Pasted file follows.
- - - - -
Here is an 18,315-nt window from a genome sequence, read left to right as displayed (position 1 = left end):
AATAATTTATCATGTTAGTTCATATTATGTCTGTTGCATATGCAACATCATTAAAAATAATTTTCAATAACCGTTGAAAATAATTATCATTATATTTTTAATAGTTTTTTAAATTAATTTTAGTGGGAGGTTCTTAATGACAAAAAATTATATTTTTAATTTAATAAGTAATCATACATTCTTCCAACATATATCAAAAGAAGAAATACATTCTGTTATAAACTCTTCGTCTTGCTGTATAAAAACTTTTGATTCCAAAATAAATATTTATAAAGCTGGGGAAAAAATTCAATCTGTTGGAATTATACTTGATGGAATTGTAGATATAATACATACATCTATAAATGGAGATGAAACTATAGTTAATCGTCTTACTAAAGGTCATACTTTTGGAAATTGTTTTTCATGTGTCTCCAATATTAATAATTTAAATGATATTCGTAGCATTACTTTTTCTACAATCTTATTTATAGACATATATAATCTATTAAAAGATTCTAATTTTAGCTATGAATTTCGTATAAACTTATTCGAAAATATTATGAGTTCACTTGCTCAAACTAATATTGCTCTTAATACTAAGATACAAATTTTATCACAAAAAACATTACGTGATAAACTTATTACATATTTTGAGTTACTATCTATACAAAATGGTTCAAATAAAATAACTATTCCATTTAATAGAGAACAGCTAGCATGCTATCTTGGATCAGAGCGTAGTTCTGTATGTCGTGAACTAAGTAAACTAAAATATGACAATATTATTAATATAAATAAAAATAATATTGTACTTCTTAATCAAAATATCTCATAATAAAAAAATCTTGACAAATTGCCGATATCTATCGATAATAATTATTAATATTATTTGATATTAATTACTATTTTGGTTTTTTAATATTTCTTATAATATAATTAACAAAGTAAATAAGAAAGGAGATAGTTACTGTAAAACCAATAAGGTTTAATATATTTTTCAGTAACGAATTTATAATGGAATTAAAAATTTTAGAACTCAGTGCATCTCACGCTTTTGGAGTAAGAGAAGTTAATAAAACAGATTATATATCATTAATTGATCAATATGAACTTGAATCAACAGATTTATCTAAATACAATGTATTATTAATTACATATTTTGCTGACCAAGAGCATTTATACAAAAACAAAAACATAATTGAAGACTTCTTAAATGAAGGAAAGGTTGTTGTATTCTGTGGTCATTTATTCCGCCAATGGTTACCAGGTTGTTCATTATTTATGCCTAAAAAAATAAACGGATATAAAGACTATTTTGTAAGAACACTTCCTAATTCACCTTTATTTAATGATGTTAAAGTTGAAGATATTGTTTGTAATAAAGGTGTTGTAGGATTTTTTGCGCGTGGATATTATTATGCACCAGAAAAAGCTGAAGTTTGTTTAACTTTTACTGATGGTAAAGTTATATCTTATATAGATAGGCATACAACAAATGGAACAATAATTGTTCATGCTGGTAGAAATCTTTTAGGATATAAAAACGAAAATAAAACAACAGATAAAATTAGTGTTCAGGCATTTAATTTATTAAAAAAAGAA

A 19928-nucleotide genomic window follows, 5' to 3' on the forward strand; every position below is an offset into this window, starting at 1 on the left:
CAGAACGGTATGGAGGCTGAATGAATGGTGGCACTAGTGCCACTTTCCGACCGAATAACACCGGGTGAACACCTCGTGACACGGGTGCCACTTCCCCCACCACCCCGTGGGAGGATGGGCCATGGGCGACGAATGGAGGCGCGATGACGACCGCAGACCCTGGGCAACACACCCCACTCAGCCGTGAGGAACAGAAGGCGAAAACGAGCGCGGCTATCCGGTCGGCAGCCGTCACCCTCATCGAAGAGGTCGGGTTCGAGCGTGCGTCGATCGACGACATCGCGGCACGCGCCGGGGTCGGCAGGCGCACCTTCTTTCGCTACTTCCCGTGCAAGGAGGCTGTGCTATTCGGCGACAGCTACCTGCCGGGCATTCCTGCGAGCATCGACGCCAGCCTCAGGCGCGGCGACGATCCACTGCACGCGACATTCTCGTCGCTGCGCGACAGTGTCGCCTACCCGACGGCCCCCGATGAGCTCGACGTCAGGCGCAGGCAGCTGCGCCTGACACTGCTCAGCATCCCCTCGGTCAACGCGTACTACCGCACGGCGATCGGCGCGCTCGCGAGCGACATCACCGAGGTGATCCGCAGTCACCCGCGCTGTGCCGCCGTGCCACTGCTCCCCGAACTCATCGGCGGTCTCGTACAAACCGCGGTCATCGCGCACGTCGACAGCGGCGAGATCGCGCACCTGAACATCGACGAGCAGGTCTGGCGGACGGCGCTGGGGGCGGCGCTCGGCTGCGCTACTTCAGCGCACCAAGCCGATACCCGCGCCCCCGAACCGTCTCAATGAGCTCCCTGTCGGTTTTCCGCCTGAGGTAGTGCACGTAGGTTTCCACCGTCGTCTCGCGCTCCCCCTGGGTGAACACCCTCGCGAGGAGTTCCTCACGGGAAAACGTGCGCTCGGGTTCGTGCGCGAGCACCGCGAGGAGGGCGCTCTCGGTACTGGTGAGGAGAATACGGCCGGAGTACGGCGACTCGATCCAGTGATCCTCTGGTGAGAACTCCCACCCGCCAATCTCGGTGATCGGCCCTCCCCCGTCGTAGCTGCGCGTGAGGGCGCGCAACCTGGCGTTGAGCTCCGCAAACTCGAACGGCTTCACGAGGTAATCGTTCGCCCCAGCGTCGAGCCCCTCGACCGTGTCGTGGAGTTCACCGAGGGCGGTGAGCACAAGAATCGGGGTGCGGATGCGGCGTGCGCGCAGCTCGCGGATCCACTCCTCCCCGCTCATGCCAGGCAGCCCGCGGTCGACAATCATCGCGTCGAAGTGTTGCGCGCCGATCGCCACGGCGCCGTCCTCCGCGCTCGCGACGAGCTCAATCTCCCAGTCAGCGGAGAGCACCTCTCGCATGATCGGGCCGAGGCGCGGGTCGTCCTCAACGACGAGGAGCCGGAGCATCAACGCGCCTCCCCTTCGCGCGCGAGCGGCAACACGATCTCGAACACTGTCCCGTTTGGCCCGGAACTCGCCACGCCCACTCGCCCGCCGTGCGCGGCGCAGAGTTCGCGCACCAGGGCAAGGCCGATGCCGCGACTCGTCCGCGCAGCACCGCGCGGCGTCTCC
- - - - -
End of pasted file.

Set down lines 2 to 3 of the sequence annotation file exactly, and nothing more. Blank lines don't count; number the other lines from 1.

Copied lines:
AATAATTTATCATGTTAGTTCATATTATGTCTGTTGCATATGCAACATCATTAAAAATAATTTTCAATAACCGTTGAAAATAATTATCATTATATTTTTAATAGTTTTTTAAATTAATTTTAGTGGGAGGTTCTTAATGACAAAAAATTATATTTTTAATTTAATAAGTAATCATACATTCTTCCAACATATATCAAAAGAAGAAATACATTCTGTTATAAACTCTTCGTCTTGCTGTATAAAAACTTTTGATTCCAAAATAAATATTTATAAAGCTGGGGAAAAAATTCAATCTGTTGGAATTATACTTGATGGAATTGTAGATATAATACATACATCTATAAATGGAGATGAAACTATAGTTAATCGTCTTACTAAAGGTCATACTTTTGGAAATTGTTTTTCATGTGTCTCCAATATTAATAATTTAAATGATATTCGTAGCATTACTTTTTCTACAATCTTATTTATAGACATATATAATCTATTAAAAGATTCTAATTTTAGCTATGAATTTCGTATAAACTTATTCGAAAATATTATGAGTTCACTTGCTCAAACTAATATTGCTCTTAATACTAAGATACAAATTTTATCACAAAAAACATTACGTGATAAACTTATTACATATTTTGAGTTACTATCTATACAAAATGGTTCAAATAAAATAACTATTCCATTTAATAGAGAACAGCTAGCATGCTATCTTGGATCAGAGCGTAGTTCTGTATGTCGTGAACTAAGTAAACTAAAATATGACAATATTATTAATATAAATAAAAATAATATTGTACTTCTTAATCAAAATATCTCATAATAAAAAAATCTTGACAAATTGCCGATATCTATCGATAATAATTATTAATATTATTTGATATTAATTACTATTTTGGTTTTTTAATATTTCTTATAATATAATTAACAAAGTAAATAAGAAAGGAGATAGTTACTGTAAAACCAATAAGGTTTAATATATTTTTCAGTAACGAATTTATAATGGAATTAAAAATTTTAGAACTCAGTGCATCTCACGCTTTTGGAGTAAGAGAAGTTAATAAAACAGATTATATATCATTAATTGATCAATATGAACTTGAATCAACAGATTTATCTAAATACAATGTATTATTAATTACATATTTTGCTGACCAAGAGCATTTATACAAAAACAAAAACATAATTGAAGACTTCTTAAATGAAGGAAAGGTTGTTGTATTCTGTGGTCATTTATTCCGCCAATGGTTACCAGGTTGTTCATTATTTATGCCTAAAAAAATAAACGGATATAAAGACTATTTTGTAAGAACACTTCCTAATTCACCTTTATTTAATGATGTTAAAGTTGAAGATATTGTTTGTAATAAAGGTGTTGTAGGATTTTTTGCGCGTGGATATTATTATGCACCAGAAAAAGCTGAAGTTTGTTTAACTTTTACTGATGGTAAAGTTATATCTTATATAGATAGGCATACAACAAATGGAACAATAATTGTTCATGCTGGTAGAAATCTTTTAGGATATAAAAACGAAAATAAAACAACAGATAAAATTAGTGTTCAGGCATTTAATTTATTAAAAAAAGAA

A 19928-nucleotide genomic window follows, 5' to 3' on the forward strand; every position below is an offset into this window, starting at 1 on the left: